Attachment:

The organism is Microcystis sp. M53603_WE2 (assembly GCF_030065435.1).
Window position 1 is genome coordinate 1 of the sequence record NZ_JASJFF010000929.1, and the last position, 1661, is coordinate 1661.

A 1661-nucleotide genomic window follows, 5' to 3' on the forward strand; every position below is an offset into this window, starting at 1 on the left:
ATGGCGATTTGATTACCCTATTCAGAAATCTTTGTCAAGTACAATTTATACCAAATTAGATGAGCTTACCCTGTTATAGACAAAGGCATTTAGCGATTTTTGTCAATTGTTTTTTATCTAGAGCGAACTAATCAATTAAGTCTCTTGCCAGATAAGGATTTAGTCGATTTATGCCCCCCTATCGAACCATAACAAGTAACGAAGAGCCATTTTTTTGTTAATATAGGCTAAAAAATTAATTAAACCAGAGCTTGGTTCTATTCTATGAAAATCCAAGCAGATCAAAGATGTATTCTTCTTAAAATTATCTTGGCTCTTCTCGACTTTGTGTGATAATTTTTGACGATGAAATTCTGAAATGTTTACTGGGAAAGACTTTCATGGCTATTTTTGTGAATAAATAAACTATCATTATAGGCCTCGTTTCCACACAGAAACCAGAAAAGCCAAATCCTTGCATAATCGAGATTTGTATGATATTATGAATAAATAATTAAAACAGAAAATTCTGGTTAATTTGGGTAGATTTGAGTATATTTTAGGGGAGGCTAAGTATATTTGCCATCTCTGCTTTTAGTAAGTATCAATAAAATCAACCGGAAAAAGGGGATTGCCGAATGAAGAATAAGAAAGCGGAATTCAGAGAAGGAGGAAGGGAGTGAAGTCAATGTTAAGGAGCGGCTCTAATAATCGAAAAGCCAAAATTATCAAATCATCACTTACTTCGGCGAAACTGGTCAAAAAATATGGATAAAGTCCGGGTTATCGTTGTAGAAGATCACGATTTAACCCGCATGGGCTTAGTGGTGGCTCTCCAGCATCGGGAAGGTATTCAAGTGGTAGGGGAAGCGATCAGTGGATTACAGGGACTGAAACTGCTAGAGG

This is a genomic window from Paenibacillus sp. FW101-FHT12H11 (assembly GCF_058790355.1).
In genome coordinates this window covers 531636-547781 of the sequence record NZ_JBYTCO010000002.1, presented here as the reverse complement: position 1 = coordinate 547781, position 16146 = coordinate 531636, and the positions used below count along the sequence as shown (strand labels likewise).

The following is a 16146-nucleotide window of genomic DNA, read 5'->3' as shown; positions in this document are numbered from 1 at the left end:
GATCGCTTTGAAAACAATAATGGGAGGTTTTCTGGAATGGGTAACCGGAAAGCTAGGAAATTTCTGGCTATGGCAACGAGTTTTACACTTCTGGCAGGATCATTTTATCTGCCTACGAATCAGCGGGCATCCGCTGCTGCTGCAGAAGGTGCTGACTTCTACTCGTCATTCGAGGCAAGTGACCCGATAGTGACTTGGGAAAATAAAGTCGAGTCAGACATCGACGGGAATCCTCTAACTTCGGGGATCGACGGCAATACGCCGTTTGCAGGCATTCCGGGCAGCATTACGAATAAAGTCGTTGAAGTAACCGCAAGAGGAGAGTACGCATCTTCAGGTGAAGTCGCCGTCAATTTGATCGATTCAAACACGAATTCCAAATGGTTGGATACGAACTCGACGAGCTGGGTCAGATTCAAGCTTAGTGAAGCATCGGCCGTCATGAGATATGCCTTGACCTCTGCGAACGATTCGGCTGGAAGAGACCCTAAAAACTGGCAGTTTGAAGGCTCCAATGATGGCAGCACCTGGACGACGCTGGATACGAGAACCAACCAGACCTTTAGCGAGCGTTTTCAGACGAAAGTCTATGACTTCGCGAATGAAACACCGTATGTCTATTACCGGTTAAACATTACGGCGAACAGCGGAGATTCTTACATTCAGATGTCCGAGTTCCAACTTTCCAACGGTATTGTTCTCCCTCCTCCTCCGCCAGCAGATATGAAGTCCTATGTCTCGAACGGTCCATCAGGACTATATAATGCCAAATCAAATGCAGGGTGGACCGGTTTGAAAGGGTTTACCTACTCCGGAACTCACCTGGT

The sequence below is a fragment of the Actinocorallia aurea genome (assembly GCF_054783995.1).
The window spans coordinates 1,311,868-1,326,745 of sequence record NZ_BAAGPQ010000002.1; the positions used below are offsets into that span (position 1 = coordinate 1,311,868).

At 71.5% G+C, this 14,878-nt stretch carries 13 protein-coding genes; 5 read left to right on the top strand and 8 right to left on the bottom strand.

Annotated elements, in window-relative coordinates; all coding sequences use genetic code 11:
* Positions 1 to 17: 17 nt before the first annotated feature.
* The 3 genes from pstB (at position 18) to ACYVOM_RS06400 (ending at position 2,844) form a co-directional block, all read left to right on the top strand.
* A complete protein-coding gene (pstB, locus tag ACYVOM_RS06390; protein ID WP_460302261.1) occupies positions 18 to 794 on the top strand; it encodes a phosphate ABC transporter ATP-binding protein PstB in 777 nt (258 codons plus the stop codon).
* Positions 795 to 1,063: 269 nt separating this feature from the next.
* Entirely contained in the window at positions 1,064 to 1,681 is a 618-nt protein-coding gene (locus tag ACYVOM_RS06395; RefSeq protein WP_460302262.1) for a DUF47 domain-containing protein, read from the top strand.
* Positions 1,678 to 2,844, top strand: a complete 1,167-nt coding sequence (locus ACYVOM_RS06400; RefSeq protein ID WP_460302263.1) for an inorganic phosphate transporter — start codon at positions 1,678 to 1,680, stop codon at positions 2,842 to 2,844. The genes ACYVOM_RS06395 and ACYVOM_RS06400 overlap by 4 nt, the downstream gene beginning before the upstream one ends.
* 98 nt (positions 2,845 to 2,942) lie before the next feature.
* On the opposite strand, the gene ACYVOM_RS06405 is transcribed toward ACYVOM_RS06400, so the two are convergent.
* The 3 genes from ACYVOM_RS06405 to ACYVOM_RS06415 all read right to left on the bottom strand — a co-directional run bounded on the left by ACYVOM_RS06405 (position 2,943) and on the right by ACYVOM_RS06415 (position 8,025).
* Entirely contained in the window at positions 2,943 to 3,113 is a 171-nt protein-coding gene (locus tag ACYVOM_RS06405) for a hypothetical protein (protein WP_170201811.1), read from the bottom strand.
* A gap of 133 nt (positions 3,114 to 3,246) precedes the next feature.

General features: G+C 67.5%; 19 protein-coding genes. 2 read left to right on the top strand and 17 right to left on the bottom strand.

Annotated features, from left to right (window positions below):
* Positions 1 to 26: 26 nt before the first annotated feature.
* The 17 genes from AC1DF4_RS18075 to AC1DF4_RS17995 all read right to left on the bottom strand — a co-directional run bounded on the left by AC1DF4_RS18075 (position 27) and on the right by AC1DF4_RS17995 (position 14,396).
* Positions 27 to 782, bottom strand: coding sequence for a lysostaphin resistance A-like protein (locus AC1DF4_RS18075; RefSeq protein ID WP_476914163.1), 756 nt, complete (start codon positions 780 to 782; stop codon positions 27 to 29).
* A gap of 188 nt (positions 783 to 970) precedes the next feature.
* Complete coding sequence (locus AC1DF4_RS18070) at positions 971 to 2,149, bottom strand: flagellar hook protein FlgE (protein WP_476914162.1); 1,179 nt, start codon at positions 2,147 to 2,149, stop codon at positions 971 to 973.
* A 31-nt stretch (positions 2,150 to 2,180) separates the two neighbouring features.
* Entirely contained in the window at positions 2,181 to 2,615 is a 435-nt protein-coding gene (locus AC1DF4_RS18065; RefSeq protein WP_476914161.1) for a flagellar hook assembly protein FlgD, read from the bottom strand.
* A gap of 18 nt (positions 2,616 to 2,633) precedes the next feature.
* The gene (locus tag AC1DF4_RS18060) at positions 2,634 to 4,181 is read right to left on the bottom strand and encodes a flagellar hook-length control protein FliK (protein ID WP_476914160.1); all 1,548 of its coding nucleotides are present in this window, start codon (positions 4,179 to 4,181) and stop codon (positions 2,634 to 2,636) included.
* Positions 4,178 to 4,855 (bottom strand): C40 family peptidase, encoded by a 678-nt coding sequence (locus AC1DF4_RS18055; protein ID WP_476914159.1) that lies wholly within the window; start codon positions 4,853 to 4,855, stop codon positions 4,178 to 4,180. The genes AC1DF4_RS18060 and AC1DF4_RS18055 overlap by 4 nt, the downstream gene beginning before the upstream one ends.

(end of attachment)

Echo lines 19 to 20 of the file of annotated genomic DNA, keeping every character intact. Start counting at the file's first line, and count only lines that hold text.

* 98 nt (positions 2,845 to 2,942) lie before the next feature.
* On the opposite strand, the gene ACYVOM_RS06405 is transcribed toward ACYVOM_RS06400, so the two are convergent.